Though cancer deaths rates are falling nationwide, Kentucky continues to rank worst in the country for its number of cancer deaths, The Courier-Journal‘s Laura Ungar has determined. (C-J graphic shows rates for the nation, Kentucky and Indiana, the southern part of which the Louisville newspaper serves.)
Ungar’s analysis stems from Thursday’s release of the Annual Report to the Nation on the Status of Cancer, which concluded cancer death rates declined about 1.6 percent each year between 2003 and 2007 nationwide. Kentucky’s death rate declined an average of 0.7 percent each of those years.
The state had a cancer death rate of 213.7 per 100,000 residents in 2007, which translates to about 9,700 Kentuckians dying each year from cancer. In 2007, Kentucky had a lung cancer death rate 50 percent higher than the national average, ranking it highest in the nation. It also ranked eighth highest in brain and other nervous-system cancers and higher than average for colorectal, prostate and breast cancer death rates.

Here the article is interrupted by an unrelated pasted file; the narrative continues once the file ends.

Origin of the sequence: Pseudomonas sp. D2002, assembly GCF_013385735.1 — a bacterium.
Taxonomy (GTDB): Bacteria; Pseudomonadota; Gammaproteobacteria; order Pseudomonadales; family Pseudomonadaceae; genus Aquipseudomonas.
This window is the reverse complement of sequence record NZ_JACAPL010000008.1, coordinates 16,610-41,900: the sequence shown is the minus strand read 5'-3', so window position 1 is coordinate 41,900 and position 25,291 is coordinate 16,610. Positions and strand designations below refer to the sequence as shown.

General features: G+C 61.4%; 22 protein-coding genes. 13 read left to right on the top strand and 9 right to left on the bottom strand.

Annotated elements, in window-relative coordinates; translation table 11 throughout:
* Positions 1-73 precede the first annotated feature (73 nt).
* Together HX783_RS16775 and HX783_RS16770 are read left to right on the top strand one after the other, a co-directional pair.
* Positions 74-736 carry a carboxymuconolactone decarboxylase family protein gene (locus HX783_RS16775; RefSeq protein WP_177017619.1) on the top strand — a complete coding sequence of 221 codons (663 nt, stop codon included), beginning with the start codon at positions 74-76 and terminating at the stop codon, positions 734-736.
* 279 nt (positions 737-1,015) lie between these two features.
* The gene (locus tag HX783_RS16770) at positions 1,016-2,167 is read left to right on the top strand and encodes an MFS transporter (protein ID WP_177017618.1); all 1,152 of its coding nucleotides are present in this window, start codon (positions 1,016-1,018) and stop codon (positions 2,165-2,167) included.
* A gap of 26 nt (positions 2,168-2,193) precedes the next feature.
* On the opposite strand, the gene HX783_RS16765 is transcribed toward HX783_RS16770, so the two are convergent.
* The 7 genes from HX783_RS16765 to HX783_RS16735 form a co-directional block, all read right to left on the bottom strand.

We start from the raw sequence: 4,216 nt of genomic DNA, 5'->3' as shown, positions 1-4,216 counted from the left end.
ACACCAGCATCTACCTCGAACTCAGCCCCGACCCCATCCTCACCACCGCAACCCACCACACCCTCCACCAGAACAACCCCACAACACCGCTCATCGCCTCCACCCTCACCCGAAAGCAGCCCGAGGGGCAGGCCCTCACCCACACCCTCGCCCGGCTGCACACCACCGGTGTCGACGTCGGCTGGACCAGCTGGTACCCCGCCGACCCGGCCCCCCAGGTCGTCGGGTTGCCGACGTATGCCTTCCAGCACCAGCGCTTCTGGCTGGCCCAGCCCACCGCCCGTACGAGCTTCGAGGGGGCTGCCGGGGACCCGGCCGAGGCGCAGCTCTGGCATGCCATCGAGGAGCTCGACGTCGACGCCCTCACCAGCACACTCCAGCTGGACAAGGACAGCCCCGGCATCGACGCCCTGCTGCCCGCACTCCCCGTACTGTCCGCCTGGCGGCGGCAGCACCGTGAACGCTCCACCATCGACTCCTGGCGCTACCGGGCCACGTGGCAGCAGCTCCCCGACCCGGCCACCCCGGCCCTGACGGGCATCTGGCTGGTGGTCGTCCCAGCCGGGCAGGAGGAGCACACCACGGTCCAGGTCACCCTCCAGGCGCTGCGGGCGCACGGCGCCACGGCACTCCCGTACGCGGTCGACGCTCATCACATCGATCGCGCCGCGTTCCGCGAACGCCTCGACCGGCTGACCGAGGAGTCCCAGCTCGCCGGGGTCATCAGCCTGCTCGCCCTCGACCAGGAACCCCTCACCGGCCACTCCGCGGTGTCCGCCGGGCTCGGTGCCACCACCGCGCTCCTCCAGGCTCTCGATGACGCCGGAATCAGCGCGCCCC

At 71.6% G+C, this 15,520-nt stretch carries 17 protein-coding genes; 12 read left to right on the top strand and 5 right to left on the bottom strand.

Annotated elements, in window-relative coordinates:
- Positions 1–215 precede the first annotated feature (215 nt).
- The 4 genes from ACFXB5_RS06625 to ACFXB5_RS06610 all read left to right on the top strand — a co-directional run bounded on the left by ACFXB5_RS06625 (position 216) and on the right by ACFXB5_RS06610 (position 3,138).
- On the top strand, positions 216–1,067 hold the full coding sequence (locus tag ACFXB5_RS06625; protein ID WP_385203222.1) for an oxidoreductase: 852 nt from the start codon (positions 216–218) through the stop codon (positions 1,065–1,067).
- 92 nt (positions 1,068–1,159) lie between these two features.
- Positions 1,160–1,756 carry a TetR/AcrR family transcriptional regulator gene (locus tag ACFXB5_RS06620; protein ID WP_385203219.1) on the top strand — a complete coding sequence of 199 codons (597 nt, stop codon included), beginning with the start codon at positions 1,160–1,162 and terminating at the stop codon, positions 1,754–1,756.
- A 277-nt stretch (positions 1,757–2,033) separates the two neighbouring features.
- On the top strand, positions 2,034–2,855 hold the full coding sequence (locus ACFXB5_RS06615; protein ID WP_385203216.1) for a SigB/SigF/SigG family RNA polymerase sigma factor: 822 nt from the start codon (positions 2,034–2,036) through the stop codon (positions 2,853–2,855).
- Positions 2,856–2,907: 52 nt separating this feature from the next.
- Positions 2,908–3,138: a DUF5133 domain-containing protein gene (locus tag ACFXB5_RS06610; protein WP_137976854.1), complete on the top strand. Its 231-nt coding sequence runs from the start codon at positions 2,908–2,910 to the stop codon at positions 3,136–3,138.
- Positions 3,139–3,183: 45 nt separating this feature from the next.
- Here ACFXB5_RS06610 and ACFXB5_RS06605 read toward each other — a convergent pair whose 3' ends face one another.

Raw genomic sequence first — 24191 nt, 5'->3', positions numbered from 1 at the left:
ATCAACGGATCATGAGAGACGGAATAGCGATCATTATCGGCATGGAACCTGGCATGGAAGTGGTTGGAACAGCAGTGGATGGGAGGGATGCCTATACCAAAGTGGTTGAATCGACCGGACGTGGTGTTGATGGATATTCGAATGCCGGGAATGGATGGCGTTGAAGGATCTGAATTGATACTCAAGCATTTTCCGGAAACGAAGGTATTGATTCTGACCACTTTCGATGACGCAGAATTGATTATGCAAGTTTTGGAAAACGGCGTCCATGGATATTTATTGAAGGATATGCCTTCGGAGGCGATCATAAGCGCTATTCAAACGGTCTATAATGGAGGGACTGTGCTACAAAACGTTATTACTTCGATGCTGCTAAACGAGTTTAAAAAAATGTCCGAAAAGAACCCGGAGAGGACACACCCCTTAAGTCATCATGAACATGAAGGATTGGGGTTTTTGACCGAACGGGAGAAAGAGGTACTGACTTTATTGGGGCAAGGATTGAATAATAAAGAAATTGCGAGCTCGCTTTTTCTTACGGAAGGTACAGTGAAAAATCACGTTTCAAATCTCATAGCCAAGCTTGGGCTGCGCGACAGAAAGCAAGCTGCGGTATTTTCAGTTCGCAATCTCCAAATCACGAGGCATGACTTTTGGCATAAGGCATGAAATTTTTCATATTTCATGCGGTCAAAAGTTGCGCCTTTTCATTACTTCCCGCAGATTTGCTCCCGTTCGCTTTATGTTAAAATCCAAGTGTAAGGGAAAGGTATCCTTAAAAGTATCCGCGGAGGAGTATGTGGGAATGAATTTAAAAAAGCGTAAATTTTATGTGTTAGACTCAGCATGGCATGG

Lung cancer is the most deadly cancer in the country, though researchers found, for the first time, a decrease in the number of women who die from lung cancer nationwide. The decline comes “more than a decade after deaths began dropping in men,” Ungar reports.
Doctors are hoping to make more strides in battling the disease in the years to come. Thomas Tucker, director of the Kentucky Cancer Registry, told Ungar that smoking bans, higher cigarette taxes and anti-smoking messages should help drive down lung cancer rates. There has also been progress in the percentage of Kentuckians who are getting colonoscopies, a screening for colon cancer. Though more Kentuckians died of colorectal cancer than any other state in 2007, the rate has declined since. (Read more)